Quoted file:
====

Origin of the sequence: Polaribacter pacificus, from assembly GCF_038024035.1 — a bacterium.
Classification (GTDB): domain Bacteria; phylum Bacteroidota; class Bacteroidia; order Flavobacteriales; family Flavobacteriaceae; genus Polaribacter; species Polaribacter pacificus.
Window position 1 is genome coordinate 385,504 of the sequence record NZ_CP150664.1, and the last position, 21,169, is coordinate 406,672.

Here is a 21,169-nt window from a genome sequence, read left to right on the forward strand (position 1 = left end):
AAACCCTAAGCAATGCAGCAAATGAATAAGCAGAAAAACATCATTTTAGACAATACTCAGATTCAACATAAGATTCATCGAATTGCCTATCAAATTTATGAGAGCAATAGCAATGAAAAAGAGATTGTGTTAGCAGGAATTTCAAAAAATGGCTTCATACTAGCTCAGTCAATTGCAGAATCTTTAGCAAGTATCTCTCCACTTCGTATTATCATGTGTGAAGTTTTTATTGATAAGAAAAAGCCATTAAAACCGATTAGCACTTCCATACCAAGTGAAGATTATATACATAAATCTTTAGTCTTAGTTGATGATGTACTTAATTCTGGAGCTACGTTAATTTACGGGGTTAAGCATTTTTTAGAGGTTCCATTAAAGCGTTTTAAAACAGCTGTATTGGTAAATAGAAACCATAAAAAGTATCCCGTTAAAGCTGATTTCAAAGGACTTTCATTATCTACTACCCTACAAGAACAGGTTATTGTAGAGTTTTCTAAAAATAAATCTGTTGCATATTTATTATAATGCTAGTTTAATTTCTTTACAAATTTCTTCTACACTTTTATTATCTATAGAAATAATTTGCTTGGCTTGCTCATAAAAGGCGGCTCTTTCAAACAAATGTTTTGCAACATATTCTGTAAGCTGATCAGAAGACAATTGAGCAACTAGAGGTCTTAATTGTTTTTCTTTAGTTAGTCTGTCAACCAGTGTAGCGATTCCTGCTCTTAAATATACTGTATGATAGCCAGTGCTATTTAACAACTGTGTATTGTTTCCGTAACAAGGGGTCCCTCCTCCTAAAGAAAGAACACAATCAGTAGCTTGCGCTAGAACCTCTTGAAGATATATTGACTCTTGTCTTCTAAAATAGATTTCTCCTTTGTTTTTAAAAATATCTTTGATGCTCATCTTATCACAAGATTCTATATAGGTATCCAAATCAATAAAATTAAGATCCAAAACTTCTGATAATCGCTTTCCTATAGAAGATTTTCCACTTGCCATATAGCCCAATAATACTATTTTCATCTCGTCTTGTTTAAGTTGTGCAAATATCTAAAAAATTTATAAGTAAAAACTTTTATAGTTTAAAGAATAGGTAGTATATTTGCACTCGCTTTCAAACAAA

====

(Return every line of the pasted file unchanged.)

Origin of the sequence: Polaribacter pacificus, from assembly GCF_038024035.1 — a bacterium.
Classification (GTDB): domain Bacteria; phylum Bacteroidota; class Bacteroidia; order Flavobacteriales; family Flavobacteriaceae; genus Polaribacter; species Polaribacter pacificus.
Window position 1 is genome coordinate 385,504 of the sequence record NZ_CP150664.1, and the last position, 21,169, is coordinate 406,672.

Here is a 21,169-nt window from a genome sequence, read left to right on the forward strand (position 1 = left end):
AAACCCTAAGCAATGCAGCAAATGAATAAGCAGAAAAACATCATTTTAGACAATACTCAGATTCAACATAAGATTCATCGAATTGCCTATCAAATTTATGAGAGCAATAGCAATGAAAAAGAGATTGTGTTAGCAGGAATTTCAAAAAATGGCTTCATACTAGCTCAGTCAATTGCAGAATCTTTAGCAAGTATCTCTCCACTTCGTATTATCATGTGTGAAGTTTTTATTGATAAGAAAAAGCCATTAAAACCGATTAGCACTTCCATACCAAGTGAAGATTATATACATAAATCTTTAGTCTTAGTTGATGATGTACTTAATTCTGGAGCTACGTTAATTTACGGGGTTAAGCATTTTTTAGAGGTTCCATTAAAGCGTTTTAAAACAGCTGTATTGGTAAATAGAAACCATAAAAAGTATCCCGTTAAAGCTGATTTCAAAGGACTTTCATTATCTACTACCCTACAAGAACAGGTTATTGTAGAGTTTTCTAAAAATAAATCTGTTGCATATTTATTATAATGCTAGTTTAATTTCTTTACAAATTTCTTCTACACTTTTATTATCTATAGAAATAATTTGCTTGGCTTGCTCATAAAAGGCGGCTCTTTCAAACAAATGTTTTGCAACATATTCTGTAAGCTGATCAGAAGACAATTGAGCAACTAGAGGTCTTAATTGTTTTTCTTTAGTTAGTCTGTCAACCAGTGTAGCGATTCCTGCTCTTAAATATACTGTATGATAGCCAGTGCTATTTAACAACTGTGTATTGTTTCCGTAACAAGGGGTCCCTCCTCCTAAAGAAAGAACACAATCAGTAGCTTGCGCTAGAACCTCTTGAAGATATATTGACTCTTGTCTTCTAAAATAGATTTCTCCTTTGTTTTTAAAAATATCTTTGATGCTCATCTTATCACAAGATTCTATATAGGTATCCAAATCAATAAAATTAAGATCCAAAACTTCTGATAATCGCTTTCCTATAGAAGATTTTCCACTTGCCATATAGCCCAATAATACTATTTTCATCTCGTCTTGTTTAAGTTGTGCAAATATCTAAAAAATTTATAAGTAAAAACTTTTATAGTTTAAAGAATAGGTAGTATATTTGCACTCGCTTTCAAACAAA